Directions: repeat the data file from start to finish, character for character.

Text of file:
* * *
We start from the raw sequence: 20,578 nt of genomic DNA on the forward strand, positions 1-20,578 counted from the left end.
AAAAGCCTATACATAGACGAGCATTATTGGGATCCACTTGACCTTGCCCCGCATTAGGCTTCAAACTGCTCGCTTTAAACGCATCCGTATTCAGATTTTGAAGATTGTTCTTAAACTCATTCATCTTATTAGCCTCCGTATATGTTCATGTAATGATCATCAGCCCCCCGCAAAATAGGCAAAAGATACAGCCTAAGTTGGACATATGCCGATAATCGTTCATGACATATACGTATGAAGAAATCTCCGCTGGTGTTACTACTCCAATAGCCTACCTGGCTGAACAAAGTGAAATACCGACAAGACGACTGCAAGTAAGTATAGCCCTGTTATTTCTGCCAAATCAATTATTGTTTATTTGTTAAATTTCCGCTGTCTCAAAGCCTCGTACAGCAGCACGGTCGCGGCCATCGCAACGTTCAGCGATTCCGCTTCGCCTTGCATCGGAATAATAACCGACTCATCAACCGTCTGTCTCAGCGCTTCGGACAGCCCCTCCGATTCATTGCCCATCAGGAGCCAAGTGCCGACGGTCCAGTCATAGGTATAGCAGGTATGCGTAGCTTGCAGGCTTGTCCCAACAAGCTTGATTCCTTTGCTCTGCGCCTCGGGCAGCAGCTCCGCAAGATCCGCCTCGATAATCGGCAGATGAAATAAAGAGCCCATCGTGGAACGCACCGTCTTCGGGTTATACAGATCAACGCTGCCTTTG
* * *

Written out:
We start from the raw sequence: 20,578 nt of genomic DNA on the forward strand, positions 1-20,578 counted from the left end.
AAAAGCCTATACATAGACGAGCATTATTGGGATCCACTTGACCTTGCCCCGCATTAGGCTTCAAACTGCTCGCTTTAAACGCATCCGTATTCAGATTTTGAAGATTGTTCTTAAACTCATTCATCTTATTAGCCTCCGTATATGTTCATGTAATGATCATCAGCCCCCCGCAAAATAGGCAAAAGATACAGCCTAAGTTGGACATATGCCGATAATCGTTCATGACATATACGTATGAAGAAATCTCCGCTGGTGTTACTACTCCAATAGCCTACCTGGCTGAACAAAGTGAAATACCGACAAGACGACTGCAAGTAAGTATAGCCCTGTTATTTCTGCCAAATCAATTATTGTTTATTTGTTAAATTTCCGCTGTCTCAAAGCCTCGTACAGCAGCACGGTCGCGGCCATCGCAACGTTCAGCGATTCCGCTTCGCCTTGCATCGGAATAATAACCGACTCATCAACCGTCTGTCTCAGCGCTTCGGACAGCCCCTCCGATTCATTGCCCATCAGGAGCCAAGTGCCGACGGTCCAGTCATAGGTATAGCAGGTATGCGTAGCTTGCAGGCTTGTCCCAACAAGCTTGATTCCTTTGCTCTGCGCCTCGGGCAGCAGCTCCGCAAGATCCGCCTCGATAATCGGCAGATGAAATAAAGAGCCCATCGTGGAACGCACCGTCTTCGGGTTATACAGATCAACGCTGCCTTTG